Medical Institute Set to Determine if Vaccines Really Cause Autism
WebMD News Archive
Jan. 10, 2001 (Washington) -- When Morgan S. Curtis was born, everything was normal -- at least from all appearances. He looked like any other baby, according to his parents Kenneth and Kimberly Curtis, and life was a picnic, they say. But when Morgan had just passed his second birthday, they were hit by a thunderous realization. Despite his happy demeanor and normal appearance, the couple's "pink, chubby Michelin Man" was diagnosed as being moderately autistic.
Autism: To many people, the word generates images of acclaimed Hollywood actor Dustin Hoffman in Rain Man -- a sort of idiot with sparks of genius, a savant. But the reality, Kimberly Curtis assures WebMD, is quite different. "It's hard when they can't tell you how they are or what they are thinking," she says. "It really varies from day to day."
Autism is a disorder of brain development that is characterized by problems with social interaction, communication skills, a strict routine, and the need for repetitive behavior, such as swaying or watching the same video over and over again. There is no cure, but intensive education can help autistic children develop new skills. Unfortunately, these programs are expensive and can cost anywhere from $8,000 to $100,000 a year for a residential school setting.
But for parents with newly diagnosed children, these day-to-day challenges and expenses are not the only hurdles they must overcome. Often, parents of autistic children also must deal with the simple frustration of not knowing why their child is autistic.
For that reason, Congress has now ordered the Institute of Medicine (IOM) to investigate an alleged link between childhood vaccinations and autism. The IOM is a division of the National Academy of Sciences, an institution whose members serve as scientific advisers to Congress. Meeting this Thursday, Jan. 11, the IOM is charged with the task of looking at whether childhood vaccinations really do cause autism, or if there's another cause out there that hasn't been identified.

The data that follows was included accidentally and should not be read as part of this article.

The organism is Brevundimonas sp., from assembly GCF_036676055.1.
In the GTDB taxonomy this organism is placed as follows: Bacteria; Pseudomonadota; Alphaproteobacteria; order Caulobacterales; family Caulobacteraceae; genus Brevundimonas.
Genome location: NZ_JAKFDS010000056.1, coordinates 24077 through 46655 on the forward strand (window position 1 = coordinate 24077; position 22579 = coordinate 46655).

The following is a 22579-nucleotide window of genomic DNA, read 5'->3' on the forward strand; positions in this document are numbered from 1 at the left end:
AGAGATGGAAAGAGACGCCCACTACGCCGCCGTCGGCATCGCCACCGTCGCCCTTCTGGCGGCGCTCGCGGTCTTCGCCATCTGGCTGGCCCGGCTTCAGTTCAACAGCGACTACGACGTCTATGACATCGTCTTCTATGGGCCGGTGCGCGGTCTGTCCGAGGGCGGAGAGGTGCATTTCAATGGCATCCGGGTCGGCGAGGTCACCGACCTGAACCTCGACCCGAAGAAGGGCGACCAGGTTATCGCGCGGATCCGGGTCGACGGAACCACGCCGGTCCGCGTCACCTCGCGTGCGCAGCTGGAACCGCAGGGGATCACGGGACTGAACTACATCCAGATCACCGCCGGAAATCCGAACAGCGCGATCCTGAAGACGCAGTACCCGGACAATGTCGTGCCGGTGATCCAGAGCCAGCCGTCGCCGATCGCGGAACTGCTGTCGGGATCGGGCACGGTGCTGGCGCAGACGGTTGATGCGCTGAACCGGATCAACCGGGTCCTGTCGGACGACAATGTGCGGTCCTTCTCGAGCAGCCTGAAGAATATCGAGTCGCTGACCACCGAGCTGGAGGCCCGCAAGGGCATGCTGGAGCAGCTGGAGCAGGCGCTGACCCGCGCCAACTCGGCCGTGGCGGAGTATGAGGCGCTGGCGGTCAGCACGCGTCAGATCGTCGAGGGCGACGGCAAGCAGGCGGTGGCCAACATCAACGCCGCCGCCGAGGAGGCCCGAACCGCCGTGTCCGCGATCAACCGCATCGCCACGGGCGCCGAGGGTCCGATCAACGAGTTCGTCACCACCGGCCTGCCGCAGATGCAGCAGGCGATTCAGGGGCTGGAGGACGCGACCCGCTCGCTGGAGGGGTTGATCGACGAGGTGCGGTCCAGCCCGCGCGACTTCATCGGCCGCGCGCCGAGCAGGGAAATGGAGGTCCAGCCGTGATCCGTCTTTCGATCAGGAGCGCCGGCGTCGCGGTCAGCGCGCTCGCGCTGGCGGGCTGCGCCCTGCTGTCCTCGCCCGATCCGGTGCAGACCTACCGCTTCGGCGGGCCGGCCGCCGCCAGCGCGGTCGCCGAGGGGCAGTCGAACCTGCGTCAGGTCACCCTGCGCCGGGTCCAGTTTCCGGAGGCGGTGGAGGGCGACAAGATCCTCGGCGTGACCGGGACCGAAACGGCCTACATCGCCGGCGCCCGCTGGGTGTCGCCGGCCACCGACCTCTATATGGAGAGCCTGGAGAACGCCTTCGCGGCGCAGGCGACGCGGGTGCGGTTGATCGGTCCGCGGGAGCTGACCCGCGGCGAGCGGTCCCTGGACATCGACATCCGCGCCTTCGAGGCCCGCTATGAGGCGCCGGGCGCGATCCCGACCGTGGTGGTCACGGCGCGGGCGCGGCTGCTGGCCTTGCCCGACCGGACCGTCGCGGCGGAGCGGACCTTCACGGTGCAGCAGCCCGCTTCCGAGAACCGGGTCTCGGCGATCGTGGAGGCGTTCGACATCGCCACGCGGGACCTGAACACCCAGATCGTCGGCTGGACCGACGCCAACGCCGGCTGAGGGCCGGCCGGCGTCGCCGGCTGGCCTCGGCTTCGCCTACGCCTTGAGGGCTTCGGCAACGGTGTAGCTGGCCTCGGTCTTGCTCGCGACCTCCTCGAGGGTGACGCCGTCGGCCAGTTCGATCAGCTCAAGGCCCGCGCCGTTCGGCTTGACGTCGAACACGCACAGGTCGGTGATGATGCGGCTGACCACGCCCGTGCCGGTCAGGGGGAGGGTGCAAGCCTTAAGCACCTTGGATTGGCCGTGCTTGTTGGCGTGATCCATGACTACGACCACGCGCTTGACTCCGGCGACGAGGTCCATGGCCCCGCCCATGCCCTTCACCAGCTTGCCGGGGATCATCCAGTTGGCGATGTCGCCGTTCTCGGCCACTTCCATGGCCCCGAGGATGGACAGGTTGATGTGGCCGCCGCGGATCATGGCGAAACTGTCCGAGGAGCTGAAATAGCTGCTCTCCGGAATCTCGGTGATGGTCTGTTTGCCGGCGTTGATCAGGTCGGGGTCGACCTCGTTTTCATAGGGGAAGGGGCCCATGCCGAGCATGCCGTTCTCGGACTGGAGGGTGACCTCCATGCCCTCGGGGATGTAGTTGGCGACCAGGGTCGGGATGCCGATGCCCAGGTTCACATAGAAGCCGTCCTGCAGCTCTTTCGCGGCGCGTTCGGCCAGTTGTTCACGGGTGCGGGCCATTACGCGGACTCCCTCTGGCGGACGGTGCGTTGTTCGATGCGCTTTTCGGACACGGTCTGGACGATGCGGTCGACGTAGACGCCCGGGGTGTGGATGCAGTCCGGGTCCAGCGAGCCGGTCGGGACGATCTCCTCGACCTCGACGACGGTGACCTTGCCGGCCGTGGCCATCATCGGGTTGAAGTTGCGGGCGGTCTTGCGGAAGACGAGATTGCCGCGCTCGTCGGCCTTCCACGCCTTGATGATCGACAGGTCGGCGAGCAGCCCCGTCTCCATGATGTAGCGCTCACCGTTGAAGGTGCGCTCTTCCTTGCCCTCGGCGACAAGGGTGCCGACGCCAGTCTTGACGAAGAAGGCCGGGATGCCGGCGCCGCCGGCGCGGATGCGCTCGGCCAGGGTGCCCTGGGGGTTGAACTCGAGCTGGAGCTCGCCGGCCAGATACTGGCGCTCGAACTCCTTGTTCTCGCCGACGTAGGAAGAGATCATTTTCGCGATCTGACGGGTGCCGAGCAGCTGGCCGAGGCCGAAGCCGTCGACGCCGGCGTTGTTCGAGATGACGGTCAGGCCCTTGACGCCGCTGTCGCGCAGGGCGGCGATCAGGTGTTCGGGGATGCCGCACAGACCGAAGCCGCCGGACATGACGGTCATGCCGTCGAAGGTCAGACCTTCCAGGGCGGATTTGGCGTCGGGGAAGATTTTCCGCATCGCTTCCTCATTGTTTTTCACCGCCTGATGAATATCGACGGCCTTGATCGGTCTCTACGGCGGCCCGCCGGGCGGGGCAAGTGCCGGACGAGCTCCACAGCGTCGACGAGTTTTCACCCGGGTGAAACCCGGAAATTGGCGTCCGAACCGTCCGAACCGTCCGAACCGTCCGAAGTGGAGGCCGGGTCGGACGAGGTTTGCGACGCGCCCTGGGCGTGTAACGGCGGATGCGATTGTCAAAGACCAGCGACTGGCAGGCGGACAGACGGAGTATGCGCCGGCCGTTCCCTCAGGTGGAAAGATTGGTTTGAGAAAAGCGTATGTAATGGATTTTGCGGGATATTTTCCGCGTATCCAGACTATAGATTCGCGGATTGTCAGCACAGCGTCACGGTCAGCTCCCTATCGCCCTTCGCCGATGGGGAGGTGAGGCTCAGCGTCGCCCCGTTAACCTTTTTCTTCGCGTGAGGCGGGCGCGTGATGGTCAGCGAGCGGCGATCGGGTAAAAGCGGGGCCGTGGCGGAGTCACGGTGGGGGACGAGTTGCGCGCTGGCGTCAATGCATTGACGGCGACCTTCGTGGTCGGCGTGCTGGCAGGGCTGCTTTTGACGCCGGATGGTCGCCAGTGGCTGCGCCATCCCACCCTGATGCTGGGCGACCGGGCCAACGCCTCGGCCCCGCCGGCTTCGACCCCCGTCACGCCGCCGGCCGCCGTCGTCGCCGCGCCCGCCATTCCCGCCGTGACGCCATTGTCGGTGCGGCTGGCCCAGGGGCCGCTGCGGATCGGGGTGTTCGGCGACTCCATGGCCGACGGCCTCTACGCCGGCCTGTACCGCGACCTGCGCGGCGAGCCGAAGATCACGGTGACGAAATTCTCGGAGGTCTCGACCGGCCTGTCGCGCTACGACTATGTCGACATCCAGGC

The IOM is then required to make a recommendation on what course of action U.S. health authorities should take in terms of recommending childhood vaccinations.
For those parents of autistic children who believe there is a connection, there is a lot at stake. The current U.S. policy is to encourage timely immunizations. As a result, state authorities generally ban children from attending public schools unless they have been immunized. Some states also charge parents with child neglect and/or abuse if they fail to have their children immunized.
There is no clear evidence to establish a link between vaccination and autism. But over the past three years, the notion has gained broad support, thanks in large part to a handful of researchers. These researchers allegedly have documented a time-based association between the onset of autism and the administration of a vaccine for measles, mumps, and rubella (MMR).